Flux Us Now. Fluxus explored with a camera
is a research based film by Dorothee Richter und Ronald Kolb
in eleven chapters (with a total length of 130 minutes)
with a large collection of recent interviews with Ben Patterson, Alison Knowles, Hannah Higgins, Letty Eisenhauer, Carolee Schneemann, Jon Hendricks, Geoffrey Hendricks, Larry Miller, Eric Andersen, Jonas Mekas, Daniel Spoerri, Ann Noël, Shel Shapiro and Ben Vautier, and historical material featuring Yoko Ono, Jackson Mac Low, Ken Friedman, Dick Higgins, Nam June Paik, Philip Corner, Henry Flynt, Emmett Williams and La Monte Young
What is Fluxus, who is Fluxus, when and where was Fluxus? Hardly any other art movement is as difficult to define. Various writers have seen this as the reason why the movement has not become better known or met with greater success on the art market. Yet this supposition itself prompts a number of questions: 1. Was Fluxus an “art movement” at all? 2. Did the Fluxus artists actually aim for commercial success? In the light of this, it is not exactly surprising that Eric Andersen, one of the very first Fluxus artists, declared as recently as 2008 that no such thing as Fluxus ever existed, and that the widely diverging forms of expression that are now referred to as Fluxus would be more accurately characterized as “intermedia”. There is also a lack of agreement as to which artists could be described as belonging to or even just associated with Fluxus. Consequently, “Fluxus” – whatever is meant by it on any given occasion – is a term which provides a perfect basis for association with mythologems and elaborate narratives. This is all the more true in view of the fact that “actions” and ephemeral objects, editions and newspapers produce something more complicated than the object-based art-historical trail that traditional artistic activity normally lays down for its interpreters. Certain key phrases often used in connection with Fluxus take the place of the traditional art objects, serving to bracket together a variety of disparate practices, places, participants and relics. These key phrases solidify as quasi-images. The slogan “art equals life”, for example, is a particularly effective verbal image that is frequently cited in the context of Fluxus. The combinations of art and politics, art and the everyday, or action and chance are also often mentioned.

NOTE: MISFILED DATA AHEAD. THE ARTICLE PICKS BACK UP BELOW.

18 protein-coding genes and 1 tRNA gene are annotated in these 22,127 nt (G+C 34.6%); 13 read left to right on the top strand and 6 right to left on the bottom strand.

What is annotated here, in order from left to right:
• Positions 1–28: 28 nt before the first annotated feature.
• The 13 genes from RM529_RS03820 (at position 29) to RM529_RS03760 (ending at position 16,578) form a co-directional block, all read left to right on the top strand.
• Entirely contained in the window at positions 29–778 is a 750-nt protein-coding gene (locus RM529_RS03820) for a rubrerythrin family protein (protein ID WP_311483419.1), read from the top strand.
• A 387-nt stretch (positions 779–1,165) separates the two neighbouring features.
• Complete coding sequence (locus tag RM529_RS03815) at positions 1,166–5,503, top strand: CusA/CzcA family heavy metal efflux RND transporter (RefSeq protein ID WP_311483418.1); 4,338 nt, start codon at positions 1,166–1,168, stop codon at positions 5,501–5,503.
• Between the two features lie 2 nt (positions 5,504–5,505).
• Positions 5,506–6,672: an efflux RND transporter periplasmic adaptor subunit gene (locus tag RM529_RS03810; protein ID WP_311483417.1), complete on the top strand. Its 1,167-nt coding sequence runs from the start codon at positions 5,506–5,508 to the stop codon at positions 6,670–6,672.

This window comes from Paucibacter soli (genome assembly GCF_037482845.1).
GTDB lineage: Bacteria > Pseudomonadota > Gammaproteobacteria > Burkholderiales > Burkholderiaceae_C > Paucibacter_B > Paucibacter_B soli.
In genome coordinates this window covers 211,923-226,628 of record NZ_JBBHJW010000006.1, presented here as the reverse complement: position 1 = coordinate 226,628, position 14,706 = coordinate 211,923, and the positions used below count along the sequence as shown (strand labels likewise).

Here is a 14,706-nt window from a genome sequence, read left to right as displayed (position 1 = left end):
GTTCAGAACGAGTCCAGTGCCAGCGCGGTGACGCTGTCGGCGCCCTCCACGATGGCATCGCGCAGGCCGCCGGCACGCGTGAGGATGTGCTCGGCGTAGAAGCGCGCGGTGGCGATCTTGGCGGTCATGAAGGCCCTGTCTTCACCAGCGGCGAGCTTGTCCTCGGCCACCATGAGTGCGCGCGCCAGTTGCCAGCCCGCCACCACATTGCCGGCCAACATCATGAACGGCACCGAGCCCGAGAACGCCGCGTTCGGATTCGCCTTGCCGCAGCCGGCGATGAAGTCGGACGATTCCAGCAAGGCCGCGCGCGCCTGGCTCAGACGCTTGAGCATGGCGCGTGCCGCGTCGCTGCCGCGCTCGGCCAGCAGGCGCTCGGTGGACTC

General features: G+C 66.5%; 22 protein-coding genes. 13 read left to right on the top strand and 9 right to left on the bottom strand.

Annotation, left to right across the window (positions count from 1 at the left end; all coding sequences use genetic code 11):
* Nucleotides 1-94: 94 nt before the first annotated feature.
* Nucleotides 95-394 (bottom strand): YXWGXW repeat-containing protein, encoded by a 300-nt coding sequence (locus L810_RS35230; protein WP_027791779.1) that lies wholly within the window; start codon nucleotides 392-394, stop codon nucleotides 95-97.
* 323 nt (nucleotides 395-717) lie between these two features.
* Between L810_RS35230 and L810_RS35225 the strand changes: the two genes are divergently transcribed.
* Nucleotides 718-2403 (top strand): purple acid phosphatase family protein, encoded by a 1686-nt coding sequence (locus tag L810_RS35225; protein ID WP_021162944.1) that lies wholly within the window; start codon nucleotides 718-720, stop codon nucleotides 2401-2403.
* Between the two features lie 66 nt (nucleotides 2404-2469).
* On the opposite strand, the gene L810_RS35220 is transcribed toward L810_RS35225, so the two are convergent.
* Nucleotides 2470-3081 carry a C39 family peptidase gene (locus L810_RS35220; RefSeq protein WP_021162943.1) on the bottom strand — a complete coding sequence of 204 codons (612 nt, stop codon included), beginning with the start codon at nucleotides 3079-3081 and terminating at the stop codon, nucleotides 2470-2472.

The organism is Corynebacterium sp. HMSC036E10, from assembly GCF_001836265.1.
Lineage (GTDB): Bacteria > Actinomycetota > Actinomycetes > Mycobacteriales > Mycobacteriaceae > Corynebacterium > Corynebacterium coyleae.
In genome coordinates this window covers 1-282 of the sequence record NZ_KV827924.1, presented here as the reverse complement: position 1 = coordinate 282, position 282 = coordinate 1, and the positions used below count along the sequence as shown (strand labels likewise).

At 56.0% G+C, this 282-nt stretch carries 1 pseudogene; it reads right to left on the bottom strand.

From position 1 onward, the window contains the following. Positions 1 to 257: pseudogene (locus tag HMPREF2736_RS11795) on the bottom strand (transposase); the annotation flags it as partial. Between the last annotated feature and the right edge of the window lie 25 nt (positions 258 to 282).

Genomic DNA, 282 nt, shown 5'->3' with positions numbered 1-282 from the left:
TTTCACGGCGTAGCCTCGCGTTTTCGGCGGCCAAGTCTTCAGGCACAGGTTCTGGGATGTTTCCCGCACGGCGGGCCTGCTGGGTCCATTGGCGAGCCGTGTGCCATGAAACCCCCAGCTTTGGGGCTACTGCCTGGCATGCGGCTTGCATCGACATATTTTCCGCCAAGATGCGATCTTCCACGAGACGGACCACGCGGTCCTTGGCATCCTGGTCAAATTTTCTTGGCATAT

Chapter 1: Before Fluxus
Chapter 2: Beginnings of Fluxus
Chapter 3: What is Fluxus?
Chapter 4: Who was/is Fluxus?
Chapter 5: Authorship in Fluxus/Editions
Chapter 6: Something Else Press
Chapter 7: Gender and Sex in Fluxus
Chapter 8: Mr Fluxus George Maciunas
Chapter 9: Stars in Fluxus?
Chapter 10: Politics and Fluxus
Chapter 11: Gentrification